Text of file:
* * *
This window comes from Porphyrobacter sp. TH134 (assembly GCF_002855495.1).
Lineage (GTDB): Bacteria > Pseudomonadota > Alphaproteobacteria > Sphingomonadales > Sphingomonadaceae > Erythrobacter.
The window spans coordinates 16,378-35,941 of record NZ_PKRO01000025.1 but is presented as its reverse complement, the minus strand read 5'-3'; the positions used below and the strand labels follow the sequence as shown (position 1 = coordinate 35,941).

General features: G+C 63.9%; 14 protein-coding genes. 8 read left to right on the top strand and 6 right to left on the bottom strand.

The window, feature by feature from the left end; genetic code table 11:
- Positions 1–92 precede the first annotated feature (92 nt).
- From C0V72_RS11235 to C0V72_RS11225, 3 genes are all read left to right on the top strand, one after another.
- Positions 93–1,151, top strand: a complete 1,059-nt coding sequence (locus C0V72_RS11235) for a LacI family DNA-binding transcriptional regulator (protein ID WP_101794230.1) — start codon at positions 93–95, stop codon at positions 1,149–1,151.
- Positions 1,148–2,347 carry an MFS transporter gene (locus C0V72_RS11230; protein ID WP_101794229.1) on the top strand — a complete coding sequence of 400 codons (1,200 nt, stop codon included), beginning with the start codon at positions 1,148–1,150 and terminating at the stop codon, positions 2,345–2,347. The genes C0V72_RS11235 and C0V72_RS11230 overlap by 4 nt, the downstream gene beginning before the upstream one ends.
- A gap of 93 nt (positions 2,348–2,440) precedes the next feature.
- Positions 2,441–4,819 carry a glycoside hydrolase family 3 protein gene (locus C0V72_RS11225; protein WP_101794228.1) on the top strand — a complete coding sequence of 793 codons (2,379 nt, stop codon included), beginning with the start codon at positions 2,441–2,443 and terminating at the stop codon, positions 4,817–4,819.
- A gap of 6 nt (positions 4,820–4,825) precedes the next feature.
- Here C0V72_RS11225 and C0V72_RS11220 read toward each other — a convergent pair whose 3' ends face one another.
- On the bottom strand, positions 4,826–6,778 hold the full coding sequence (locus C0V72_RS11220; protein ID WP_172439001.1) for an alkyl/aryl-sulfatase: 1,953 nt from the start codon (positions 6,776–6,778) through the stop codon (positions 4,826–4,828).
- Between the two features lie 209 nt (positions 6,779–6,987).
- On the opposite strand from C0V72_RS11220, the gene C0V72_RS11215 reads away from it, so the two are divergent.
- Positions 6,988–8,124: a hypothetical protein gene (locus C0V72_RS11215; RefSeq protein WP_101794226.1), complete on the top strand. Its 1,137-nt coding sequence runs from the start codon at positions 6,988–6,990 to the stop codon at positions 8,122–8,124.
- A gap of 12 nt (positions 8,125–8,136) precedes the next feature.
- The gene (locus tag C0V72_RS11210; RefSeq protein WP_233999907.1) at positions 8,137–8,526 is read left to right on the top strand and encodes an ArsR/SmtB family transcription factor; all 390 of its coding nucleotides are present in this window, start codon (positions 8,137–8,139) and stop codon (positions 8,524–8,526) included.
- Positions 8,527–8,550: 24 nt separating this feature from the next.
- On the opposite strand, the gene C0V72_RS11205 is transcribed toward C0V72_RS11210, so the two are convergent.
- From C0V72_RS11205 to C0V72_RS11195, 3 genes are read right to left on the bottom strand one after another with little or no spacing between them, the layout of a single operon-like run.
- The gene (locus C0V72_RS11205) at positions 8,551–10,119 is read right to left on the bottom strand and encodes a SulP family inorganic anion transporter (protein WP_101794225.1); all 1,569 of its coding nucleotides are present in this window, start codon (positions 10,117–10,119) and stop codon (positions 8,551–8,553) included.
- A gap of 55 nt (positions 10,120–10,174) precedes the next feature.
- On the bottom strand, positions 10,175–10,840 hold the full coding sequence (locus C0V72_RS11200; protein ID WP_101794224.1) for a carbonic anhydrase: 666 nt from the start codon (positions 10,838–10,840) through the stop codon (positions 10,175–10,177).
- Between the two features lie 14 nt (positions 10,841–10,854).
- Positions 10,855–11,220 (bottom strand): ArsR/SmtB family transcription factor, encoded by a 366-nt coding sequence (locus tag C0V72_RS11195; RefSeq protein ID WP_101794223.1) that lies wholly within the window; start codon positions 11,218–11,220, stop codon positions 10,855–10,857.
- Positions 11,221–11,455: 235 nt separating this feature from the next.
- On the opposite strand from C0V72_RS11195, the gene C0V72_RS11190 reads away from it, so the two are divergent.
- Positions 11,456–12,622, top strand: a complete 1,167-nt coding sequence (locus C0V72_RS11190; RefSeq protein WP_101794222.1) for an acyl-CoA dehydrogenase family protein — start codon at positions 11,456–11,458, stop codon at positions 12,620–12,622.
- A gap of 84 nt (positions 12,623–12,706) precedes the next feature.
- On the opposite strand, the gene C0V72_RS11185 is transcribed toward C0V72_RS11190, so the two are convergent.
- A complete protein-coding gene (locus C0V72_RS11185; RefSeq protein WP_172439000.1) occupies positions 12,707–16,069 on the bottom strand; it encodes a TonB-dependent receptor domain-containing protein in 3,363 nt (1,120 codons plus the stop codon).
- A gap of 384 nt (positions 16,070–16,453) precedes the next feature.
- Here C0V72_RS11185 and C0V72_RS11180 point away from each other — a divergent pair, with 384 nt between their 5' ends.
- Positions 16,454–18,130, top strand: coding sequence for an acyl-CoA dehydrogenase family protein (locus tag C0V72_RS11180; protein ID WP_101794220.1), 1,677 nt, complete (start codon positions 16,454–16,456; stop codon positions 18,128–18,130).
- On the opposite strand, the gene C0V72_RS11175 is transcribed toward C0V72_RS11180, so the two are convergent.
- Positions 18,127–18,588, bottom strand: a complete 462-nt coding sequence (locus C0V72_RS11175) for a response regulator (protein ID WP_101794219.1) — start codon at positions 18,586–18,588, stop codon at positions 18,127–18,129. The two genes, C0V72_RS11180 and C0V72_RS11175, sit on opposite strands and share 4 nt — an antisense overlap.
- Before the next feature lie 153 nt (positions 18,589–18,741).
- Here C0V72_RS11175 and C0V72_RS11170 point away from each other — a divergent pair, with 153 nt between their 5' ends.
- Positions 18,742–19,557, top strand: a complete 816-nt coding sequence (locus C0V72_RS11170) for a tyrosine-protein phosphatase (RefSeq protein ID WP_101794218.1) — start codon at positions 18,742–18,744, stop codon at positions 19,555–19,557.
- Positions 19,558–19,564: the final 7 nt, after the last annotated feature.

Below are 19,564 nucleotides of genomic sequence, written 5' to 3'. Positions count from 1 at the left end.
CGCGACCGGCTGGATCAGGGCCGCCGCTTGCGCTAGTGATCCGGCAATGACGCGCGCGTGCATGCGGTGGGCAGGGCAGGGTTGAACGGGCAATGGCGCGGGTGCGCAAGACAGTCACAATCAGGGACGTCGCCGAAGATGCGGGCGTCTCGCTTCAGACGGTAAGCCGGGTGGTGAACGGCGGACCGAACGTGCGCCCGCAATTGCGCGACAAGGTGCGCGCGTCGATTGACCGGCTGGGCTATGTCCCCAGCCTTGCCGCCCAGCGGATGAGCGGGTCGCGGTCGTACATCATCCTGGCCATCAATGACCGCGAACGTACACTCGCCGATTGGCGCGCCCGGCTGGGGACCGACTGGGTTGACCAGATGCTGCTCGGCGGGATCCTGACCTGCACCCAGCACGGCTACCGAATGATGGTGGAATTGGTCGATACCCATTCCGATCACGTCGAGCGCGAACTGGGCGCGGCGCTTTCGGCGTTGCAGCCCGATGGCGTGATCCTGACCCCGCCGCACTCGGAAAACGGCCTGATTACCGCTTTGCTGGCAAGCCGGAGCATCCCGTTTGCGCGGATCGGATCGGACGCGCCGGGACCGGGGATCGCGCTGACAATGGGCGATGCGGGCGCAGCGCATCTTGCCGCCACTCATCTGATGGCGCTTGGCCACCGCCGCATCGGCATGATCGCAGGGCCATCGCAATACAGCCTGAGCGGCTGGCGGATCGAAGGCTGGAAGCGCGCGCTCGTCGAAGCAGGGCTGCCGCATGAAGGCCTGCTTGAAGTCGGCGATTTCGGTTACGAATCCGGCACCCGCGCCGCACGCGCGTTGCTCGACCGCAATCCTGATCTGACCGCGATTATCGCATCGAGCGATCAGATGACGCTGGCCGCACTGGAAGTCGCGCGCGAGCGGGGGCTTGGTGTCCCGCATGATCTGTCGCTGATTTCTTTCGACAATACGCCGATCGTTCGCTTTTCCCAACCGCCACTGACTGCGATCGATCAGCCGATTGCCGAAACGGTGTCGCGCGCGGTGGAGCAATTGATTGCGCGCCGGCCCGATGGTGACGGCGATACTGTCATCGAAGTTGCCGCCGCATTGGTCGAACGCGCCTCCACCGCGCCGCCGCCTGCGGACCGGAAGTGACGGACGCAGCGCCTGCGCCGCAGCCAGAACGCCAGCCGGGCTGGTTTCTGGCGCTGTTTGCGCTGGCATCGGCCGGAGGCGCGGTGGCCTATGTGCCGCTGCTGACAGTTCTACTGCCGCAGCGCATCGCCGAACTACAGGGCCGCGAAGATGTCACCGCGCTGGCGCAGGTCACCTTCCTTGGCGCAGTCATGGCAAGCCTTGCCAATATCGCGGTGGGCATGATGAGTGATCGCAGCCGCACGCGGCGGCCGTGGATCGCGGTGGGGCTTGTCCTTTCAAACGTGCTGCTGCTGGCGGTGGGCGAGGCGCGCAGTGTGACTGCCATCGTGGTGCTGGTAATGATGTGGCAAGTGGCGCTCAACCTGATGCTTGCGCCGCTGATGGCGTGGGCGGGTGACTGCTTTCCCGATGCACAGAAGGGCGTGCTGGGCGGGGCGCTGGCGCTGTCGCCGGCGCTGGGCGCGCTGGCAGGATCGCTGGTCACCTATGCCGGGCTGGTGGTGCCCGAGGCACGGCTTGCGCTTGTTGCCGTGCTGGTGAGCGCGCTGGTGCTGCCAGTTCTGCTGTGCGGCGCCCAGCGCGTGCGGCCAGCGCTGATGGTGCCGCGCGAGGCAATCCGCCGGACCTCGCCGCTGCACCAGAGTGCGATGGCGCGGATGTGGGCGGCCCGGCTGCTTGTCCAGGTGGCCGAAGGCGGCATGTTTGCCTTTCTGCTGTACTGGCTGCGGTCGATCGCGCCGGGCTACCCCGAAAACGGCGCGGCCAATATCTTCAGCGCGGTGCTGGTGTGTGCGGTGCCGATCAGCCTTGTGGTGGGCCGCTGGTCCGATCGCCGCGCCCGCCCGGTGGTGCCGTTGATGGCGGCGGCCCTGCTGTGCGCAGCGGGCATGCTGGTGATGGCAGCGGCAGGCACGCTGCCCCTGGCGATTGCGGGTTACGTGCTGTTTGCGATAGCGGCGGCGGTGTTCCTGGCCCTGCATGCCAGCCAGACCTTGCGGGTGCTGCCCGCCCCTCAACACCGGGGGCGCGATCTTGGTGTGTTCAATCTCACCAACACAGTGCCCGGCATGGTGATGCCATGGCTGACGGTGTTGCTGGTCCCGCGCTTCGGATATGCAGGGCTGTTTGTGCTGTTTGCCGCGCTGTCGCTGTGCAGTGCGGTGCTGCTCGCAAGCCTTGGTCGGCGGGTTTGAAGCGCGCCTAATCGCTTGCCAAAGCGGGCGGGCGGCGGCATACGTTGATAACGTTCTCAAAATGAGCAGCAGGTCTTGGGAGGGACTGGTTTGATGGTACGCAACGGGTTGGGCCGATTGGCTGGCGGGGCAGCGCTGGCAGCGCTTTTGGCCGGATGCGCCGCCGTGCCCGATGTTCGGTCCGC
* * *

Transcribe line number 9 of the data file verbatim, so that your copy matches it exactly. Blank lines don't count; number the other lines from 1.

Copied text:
- Positions 1,148–2,347 carry an MFS transporter gene (locus C0V72_RS11230; protein ID WP_101794229.1) on the top strand — a complete coding sequence of 400 codons (1,200 nt, stop codon included), beginning with the start codon at positions 1,148–1,150 and terminating at the stop codon, positions 2,345–2,347. The genes C0V72_RS11235 and C0V72_RS11230 overlap by 4 nt, the downstream gene beginning before the upstream one ends.